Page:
Cyberbullying and its effects
- By: Chinua
The Internet is one of the major technological inventions of the century; it propels communication, business, and international connections that promote multicultural interactions. Complaints about the internet include privacy concerns, pretenders, and criminals who take advantage of users. Con artists use the platform to pretend and earn money from unsuspecting victims. Though the Internet is beneficial to users, it predisposes them to personal and professional attacks; for example, bullies use these platforms to conduct individual and collective attacks on people. Anonymity and the thought that they can get away with the act can motivate people to become online bullies; however, parents have a responsibility to monitor their young ones to protect them from these crimes.
We have cases of bullying in America where victims have developed a thick skin and somehow present themselves as immune to cyberbullying. Personally, I believe that there is more background to bullying than what many tell us about it. Beginning with the social setting of upbringing to marginalization’s within the society, perpetrators of cyberbullying either use it to communicate their dissatisfactions with certain individuals within the society or as a reaction to the things they perceive as wrongs in the society. For instance, it is common to see rich kids bully those from poor families who probably have good looks or perform better in class than them. This is reactionary to the delusion that it should have been them having it all and not the balancing of gifts.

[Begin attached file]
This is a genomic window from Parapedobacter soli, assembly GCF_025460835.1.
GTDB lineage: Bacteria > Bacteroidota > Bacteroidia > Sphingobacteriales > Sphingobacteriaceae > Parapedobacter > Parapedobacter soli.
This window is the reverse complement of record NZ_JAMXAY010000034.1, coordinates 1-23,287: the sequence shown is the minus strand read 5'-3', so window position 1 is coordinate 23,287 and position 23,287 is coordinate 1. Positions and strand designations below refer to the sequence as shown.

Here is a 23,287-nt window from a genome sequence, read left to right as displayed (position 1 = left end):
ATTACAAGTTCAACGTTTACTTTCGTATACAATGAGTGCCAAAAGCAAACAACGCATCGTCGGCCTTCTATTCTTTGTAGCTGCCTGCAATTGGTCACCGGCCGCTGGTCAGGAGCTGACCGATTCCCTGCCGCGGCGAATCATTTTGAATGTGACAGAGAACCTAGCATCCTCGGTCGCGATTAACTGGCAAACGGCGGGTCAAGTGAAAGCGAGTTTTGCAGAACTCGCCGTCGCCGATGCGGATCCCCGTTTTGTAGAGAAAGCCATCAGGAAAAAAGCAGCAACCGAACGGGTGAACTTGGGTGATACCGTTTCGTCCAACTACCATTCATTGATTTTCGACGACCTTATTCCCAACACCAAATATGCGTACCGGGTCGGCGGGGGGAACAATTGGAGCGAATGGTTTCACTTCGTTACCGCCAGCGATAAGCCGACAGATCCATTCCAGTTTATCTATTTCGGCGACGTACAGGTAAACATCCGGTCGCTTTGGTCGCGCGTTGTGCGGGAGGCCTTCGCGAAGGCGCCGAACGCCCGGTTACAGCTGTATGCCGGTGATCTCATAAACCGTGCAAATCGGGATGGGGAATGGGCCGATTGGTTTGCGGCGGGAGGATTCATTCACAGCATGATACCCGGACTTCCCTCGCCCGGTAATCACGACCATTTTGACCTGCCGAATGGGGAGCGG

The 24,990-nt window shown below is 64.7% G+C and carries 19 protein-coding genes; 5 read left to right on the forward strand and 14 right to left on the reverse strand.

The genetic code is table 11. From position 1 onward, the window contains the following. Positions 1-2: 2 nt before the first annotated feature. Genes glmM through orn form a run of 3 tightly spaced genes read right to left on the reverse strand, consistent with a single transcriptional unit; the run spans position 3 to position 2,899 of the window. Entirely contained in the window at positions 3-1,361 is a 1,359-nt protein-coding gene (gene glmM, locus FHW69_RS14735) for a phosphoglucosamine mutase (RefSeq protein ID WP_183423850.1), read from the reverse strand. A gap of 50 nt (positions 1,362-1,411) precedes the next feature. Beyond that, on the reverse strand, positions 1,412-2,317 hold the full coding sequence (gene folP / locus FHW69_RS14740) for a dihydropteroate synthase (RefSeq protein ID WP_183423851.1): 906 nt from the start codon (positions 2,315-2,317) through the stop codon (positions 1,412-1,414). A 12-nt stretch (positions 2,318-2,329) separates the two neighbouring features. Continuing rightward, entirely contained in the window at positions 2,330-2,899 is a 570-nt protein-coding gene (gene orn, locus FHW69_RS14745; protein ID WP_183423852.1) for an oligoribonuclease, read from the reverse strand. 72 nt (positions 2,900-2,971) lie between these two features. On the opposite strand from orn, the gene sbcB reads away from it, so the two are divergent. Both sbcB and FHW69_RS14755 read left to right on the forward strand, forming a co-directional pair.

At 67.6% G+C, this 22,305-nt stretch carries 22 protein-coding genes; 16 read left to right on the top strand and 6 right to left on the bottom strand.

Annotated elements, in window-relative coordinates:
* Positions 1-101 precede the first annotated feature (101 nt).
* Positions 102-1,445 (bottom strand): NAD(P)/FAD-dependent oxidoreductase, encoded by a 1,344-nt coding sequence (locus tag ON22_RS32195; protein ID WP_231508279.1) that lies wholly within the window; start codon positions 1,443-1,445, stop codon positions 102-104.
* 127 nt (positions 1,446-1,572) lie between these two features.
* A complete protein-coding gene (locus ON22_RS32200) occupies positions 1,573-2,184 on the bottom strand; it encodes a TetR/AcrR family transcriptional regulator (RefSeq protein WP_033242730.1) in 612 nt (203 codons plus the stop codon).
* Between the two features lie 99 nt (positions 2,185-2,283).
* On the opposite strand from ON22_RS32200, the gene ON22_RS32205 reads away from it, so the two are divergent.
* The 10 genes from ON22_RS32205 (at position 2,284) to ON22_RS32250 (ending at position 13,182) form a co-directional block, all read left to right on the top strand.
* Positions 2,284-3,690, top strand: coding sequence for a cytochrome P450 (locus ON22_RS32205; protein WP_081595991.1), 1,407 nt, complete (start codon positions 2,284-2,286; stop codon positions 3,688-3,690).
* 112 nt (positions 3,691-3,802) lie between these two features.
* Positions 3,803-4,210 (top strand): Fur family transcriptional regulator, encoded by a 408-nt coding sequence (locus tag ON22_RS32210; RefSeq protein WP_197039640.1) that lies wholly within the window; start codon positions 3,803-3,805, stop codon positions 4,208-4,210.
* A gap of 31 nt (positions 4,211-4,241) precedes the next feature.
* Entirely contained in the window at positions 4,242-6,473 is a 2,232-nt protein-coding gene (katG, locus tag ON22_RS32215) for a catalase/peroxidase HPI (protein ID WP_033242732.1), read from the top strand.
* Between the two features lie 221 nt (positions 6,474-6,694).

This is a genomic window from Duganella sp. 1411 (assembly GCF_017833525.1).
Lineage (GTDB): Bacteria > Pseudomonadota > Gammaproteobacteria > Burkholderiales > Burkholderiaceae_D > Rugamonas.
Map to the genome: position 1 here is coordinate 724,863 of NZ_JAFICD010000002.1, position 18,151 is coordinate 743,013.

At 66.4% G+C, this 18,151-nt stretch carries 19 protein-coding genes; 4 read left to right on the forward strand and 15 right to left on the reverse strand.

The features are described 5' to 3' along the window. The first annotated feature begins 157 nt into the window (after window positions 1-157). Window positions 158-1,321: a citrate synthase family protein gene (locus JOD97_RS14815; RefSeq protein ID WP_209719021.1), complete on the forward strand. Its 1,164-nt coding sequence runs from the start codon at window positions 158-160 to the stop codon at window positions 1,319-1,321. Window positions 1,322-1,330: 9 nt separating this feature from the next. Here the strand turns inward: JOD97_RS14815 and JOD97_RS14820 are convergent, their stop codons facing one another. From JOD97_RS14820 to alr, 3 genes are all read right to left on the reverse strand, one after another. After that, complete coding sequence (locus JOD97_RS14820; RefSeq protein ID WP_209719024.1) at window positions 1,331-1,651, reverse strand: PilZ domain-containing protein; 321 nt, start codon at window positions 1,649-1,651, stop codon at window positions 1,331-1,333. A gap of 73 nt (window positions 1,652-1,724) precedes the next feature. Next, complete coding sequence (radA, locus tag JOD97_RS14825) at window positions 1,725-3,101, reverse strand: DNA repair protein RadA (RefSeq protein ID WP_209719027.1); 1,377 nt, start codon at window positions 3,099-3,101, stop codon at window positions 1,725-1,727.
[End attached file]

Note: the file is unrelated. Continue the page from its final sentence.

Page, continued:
Victims of cyberbullying on the other hand feel it worse when they have no hope or something to cling to for consolation. In an example of cyberbullying case studies where a young school girl living with a single mum who works 3 jobs a day to provide for the family, any acts of cyberbullying against her would be probably much worse because of the already existing challenges at home. This is supported by the findings by the conversation which found out that cyberbullying victims were most likely to live in poor families. This therefore further opens up a debate on who is more likely to be perpetrators and victims of cyberbullying between rich and poor families.